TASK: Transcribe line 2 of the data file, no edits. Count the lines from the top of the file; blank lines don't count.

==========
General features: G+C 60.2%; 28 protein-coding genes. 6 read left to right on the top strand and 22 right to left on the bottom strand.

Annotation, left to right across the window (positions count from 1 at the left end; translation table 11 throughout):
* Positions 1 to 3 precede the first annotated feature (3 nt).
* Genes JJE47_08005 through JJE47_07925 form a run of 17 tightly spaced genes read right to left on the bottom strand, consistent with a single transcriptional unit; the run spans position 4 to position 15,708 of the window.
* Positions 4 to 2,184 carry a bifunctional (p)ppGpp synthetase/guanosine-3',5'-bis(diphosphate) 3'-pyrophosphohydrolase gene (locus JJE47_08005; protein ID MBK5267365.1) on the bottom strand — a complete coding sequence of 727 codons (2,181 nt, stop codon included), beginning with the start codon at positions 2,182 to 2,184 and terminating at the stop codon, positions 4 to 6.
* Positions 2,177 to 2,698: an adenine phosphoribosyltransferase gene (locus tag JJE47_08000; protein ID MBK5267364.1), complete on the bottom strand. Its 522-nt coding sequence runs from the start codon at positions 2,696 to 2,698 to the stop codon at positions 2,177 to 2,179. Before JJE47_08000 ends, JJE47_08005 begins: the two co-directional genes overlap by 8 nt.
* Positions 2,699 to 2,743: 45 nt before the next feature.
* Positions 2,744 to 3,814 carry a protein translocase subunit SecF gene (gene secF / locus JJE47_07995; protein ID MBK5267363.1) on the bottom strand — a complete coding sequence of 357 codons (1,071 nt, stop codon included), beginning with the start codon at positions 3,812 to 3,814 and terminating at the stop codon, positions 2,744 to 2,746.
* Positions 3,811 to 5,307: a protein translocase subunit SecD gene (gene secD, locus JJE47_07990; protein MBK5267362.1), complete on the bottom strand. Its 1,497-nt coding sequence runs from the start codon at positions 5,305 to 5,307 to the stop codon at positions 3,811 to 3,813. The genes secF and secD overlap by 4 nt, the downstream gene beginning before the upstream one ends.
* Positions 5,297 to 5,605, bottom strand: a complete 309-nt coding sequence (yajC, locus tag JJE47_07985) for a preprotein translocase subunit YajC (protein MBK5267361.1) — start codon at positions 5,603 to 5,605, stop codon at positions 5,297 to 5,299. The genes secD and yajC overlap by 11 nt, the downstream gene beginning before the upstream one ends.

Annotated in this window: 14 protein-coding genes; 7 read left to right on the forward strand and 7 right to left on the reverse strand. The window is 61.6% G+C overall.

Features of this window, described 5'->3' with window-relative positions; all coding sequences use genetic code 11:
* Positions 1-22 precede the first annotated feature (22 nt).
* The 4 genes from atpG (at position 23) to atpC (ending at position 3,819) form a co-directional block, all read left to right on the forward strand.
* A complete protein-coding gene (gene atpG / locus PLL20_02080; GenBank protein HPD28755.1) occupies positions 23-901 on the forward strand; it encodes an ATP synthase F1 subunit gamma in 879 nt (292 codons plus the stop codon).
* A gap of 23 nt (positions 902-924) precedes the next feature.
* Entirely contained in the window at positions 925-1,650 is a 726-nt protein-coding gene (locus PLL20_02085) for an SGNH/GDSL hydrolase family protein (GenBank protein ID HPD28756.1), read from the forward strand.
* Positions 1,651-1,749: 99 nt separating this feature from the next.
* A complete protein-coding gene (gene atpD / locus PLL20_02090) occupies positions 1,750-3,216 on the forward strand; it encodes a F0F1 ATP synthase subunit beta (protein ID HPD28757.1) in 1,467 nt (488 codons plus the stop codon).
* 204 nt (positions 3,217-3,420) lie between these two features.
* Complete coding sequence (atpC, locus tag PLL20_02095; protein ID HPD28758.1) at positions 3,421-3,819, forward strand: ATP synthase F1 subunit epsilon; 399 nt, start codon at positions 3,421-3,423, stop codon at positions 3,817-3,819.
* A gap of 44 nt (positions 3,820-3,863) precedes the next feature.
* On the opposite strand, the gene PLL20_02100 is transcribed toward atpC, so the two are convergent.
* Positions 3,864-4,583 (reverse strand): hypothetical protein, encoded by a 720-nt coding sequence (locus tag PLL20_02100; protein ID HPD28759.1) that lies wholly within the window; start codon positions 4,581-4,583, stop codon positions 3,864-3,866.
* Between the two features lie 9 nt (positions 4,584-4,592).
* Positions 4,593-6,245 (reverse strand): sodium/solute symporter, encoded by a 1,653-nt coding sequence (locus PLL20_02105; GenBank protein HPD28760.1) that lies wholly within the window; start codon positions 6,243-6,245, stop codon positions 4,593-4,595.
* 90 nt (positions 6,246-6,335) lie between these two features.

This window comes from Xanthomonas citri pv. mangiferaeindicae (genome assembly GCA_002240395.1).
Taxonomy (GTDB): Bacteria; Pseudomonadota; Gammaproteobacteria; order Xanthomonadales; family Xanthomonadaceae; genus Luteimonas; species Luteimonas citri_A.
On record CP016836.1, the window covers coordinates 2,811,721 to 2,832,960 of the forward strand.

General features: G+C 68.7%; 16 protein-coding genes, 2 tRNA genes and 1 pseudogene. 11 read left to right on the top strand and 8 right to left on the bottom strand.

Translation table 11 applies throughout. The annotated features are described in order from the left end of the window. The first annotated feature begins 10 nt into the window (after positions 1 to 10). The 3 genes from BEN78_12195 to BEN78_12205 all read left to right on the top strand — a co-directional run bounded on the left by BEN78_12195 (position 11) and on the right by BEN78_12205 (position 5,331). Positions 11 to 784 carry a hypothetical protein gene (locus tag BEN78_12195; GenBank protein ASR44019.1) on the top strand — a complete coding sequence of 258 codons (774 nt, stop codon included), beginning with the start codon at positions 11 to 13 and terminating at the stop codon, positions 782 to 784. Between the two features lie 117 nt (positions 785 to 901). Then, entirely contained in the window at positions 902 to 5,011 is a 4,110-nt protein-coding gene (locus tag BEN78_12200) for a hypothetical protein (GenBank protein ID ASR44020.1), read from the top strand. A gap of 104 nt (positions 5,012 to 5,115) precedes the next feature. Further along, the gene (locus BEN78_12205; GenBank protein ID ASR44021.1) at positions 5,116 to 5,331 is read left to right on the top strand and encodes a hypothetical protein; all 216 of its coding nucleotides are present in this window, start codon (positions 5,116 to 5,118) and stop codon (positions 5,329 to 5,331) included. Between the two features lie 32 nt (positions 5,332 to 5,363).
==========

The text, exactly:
Annotation, left to right across the window (positions count from 1 at the left end; translation table 11 throughout):